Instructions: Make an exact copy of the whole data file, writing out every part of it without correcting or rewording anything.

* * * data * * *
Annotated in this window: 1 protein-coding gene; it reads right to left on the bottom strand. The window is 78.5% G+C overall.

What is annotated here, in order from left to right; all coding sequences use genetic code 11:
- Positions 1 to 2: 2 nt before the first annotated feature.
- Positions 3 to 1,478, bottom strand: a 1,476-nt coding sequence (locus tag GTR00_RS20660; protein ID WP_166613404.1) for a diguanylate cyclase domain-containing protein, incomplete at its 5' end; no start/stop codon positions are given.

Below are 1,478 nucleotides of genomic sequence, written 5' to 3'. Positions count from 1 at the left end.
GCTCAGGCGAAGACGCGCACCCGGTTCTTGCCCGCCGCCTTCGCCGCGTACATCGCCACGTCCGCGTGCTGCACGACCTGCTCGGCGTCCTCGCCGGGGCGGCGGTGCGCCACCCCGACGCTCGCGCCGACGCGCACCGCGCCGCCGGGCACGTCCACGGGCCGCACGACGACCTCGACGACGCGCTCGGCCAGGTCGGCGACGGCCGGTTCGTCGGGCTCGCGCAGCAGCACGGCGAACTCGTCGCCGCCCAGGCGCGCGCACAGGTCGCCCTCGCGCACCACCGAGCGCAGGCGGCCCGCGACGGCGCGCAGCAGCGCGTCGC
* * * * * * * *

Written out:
Annotated in this window: 1 protein-coding gene; it reads right to left on the bottom strand. The window is 78.5% G+C overall.

What is annotated here, in order from left to right; all coding sequences use genetic code 11:
- Positions 1 to 2: 2 nt before the first annotated feature.
- Positions 3 to 1,478, bottom strand: a 1,476-nt coding sequence (locus tag GTR00_RS20660; protein ID WP_166613404.1) for a diguanylate cyclase domain-containing protein, incomplete at its 5' end; no start/stop codon positions are given.

Below are 1,478 nucleotides of genomic sequence, written 5' to 3'. Positions count from 1 at the left end.
GCTCAGGCGAAGACGCGCACCCGGTTCTTGCCCGCCGCCTTCGCCGCGTACATCGCCACGTCCGCGTGCTGCACGACCTGCTCGGCGTCCTCGCCGGGGCGGCGGTGCGCCACCCCGACGCTCGCGCCGACGCGCACCGCGCCGCCGGGCACGTCCACGGGCCGCACGACGACCTCGACGACGCGCTCGGCCAGGTCGGCGACGGCCGGTTCGTCGGGCTCGCGCAGCAGCACGGCGAACTCGTCGCCGCCCAGGCGCGCGCACAGGTCGCCCTCGCGCACCACCGAGCGCAGGCGGCCCGCGACGGCGCGCAGCAGCGCGTCGC